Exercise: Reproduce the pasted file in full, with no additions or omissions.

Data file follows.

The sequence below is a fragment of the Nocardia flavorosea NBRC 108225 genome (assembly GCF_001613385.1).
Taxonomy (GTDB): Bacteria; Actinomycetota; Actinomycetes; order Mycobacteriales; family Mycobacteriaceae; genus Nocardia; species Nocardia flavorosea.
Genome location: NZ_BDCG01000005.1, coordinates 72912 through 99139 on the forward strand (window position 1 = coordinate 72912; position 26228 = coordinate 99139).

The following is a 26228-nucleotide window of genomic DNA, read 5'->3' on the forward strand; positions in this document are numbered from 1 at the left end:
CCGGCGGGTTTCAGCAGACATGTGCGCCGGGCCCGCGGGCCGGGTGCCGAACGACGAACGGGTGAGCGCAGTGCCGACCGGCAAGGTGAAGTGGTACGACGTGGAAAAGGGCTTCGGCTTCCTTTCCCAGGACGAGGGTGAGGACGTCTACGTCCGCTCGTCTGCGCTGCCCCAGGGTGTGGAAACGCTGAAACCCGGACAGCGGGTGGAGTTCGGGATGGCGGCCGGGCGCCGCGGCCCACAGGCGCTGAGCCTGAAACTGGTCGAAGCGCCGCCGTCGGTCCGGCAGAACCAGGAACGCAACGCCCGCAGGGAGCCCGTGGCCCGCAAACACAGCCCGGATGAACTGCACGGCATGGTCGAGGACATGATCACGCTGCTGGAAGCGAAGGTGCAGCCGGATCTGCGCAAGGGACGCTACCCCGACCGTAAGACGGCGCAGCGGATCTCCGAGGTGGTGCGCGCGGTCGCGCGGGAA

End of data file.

The sequence below is a fragment of the Nocardia flavorosea NBRC 108225 genome (assembly GCF_001613385.1).
Taxonomy (GTDB): Bacteria; Actinomycetota; Actinomycetes; order Mycobacteriales; family Mycobacteriaceae; genus Nocardia; species Nocardia flavorosea.
Genome location: NZ_BDCG01000005.1, coordinates 72912 through 99139 on the forward strand (window position 1 = coordinate 72912; position 26228 = coordinate 99139).

The following is a 26228-nucleotide window of genomic DNA, read 5'->3' on the forward strand; positions in this document are numbered from 1 at the left end:
CCGGCGGGTTTCAGCAGACATGTGCGCCGGGCCCGCGGGCCGGGTGCCGAACGACGAACGGGTGAGCGCAGTGCCGACCGGCAAGGTGAAGTGGTACGACGTGGAAAAGGGCTTCGGCTTCCTTTCCCAGGACGAGGGTGAGGACGTCTACGTCCGCTCGTCTGCGCTGCCCCAGGGTGTGGAAACGCTGAAACCCGGACAGCGGGTGGAGTTCGGGATGGCGGCCGGGCGCCGCGGCCCACAGGCGCTGAGCCTGAAACTGGTCGAAGCGCCGCCGTCGGTCCGGCAGAACCAGGAACGCAACGCCCGCAGGGAGCCCGTGGCCCGCAAACACAGCCCGGATGAACTGCACGGCATGGTCGAGGACATGATCACGCTGCTGGAAGCGAAGGTGCAGCCGGATCTGCGCAAGGGACGCTACCCCGACCGTAAGACGGCGCAGCGGATCTCCGAGGTGGTGCGCGCGGTCGCGCGGGAA